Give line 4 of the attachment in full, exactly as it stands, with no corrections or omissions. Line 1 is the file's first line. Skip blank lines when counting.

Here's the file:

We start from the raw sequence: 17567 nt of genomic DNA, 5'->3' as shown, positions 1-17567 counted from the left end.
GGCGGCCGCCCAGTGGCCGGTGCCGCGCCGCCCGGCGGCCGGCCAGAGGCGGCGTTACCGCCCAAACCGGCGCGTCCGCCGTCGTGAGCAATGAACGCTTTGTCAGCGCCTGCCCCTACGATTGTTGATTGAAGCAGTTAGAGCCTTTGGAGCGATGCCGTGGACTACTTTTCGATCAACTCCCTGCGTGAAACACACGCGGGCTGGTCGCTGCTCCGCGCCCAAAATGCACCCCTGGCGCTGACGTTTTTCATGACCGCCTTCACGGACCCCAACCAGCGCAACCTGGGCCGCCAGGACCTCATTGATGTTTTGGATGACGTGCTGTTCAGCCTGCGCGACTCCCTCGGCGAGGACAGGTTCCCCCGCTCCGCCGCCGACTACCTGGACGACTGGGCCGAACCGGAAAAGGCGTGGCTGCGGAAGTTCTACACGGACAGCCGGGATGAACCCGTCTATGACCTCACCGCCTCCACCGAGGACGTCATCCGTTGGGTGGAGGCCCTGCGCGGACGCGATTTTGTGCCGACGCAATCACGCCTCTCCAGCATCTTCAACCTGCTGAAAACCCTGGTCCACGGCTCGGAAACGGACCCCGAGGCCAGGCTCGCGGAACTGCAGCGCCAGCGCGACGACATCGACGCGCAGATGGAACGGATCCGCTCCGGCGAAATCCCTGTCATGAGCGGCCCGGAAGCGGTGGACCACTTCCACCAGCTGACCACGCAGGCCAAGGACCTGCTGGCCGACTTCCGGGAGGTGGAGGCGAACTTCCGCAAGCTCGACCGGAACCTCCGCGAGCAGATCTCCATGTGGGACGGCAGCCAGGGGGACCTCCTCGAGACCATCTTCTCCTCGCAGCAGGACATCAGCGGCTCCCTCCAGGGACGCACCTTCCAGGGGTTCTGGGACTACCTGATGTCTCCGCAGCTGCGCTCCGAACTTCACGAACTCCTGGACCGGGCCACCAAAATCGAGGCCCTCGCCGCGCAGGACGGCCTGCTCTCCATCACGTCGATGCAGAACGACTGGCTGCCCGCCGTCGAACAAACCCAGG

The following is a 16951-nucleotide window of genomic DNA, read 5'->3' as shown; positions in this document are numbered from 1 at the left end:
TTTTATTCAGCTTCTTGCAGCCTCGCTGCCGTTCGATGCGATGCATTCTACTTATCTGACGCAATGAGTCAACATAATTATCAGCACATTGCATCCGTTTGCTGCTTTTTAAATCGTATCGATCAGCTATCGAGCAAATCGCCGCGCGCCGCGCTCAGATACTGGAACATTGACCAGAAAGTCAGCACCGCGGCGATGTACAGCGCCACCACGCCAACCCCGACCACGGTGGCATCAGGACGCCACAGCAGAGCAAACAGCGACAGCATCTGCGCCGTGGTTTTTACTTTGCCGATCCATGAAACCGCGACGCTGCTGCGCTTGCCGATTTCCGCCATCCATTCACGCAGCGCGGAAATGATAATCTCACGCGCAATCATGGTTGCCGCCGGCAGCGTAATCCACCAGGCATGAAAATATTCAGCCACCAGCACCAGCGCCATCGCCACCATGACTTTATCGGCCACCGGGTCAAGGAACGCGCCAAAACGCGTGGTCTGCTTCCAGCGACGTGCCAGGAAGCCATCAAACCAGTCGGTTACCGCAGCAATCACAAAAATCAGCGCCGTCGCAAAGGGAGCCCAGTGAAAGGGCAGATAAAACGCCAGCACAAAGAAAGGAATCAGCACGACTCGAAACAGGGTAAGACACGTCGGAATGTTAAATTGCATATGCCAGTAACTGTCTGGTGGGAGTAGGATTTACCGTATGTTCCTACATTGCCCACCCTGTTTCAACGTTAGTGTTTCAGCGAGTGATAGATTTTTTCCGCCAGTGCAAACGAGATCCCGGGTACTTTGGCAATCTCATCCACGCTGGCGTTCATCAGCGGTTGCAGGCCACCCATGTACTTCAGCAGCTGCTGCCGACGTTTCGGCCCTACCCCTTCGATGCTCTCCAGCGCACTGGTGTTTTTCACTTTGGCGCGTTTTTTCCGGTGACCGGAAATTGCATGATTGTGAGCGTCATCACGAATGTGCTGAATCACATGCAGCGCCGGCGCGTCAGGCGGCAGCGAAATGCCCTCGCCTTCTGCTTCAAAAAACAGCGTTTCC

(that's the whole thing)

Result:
TTTTATTCAGCTTCTTGCAGCCTCGCTGCCGTTCGATGCGATGCATTCTACTTATCTGACGCAATGAGTCAACATAATTATCAGCACATTGCATCCGTTTGCTGCTTTTTAAATCGTATCGATCAGCTATCGAGCAAATCGCCGCGCGCCGCGCTCAGATACTGGAACATTGACCAGAAAGTCAGCACCGCGGCGATGTACAGCGCCACCACGCCAACCCCGACCACGGTGGCATCAGGACGCCACAGCAGAGCAAACAGCGACAGCATCTGCGCCGTGGTTTTTACTTTGCCGATCCATGAAACCGCGACGCTGCTGCGCTTGCCGATTTCCGCCATCCATTCACGCAGCGCGGAAATGATAATCTCACGCGCAATCATGGTTGCCGCCGGCAGCGTAATCCACCAGGCATGAAAATATTCAGCCACCAGCACCAGCGCCATCGCCACCATGACTTTATCGGCCACCGGGTCAAGGAACGCGCCAAAACGCGTGGTCTGCTTCCAGCGACGTGCCAGGAAGCCATCAAACCAGTCGGTTACCGCAGCAATCACAAAAATCAGCGCCGTCGCAAAGGGAGCCCAGTGAAAGGGCAGATAAAACGCCAGCACAAAGAAAGGAATCAGCACGACTCGAAACAGGGTAAGACACGTCGGAATGTTAAATTGCATATGCCAGTAACTGTCTGGTGGGAGTAGGATTTACCGTATGTTCCTACATTGCCCACCCTGTTTCAACGTTAGTGTTTCAGCGAGTGATAGATTTTTTCCGCCAGTGCAAACGAGATCCCGGGTACTTTGGCAATCTCATCCACGCTGGCGTTCATCAGCGGTTGCAGGCCACCCATGTACTTCAGCAGCTGCTGCCGACGTTTCGGCCCTACCCCTTCGATGCTCTCCAGCGCACTGGTGTTTTTCACTTTGGCGCGTTTTTTCCGGTGACCGGAAATTGCATGATTGTGAGCGTCATCACGAATGTGCTGAATCACATGCAGCGCCGGCGCGTCAGGCGGCAGCGAAATGCCCTCGCCTTCTGCTTCAAAAAACAGCGTTTCC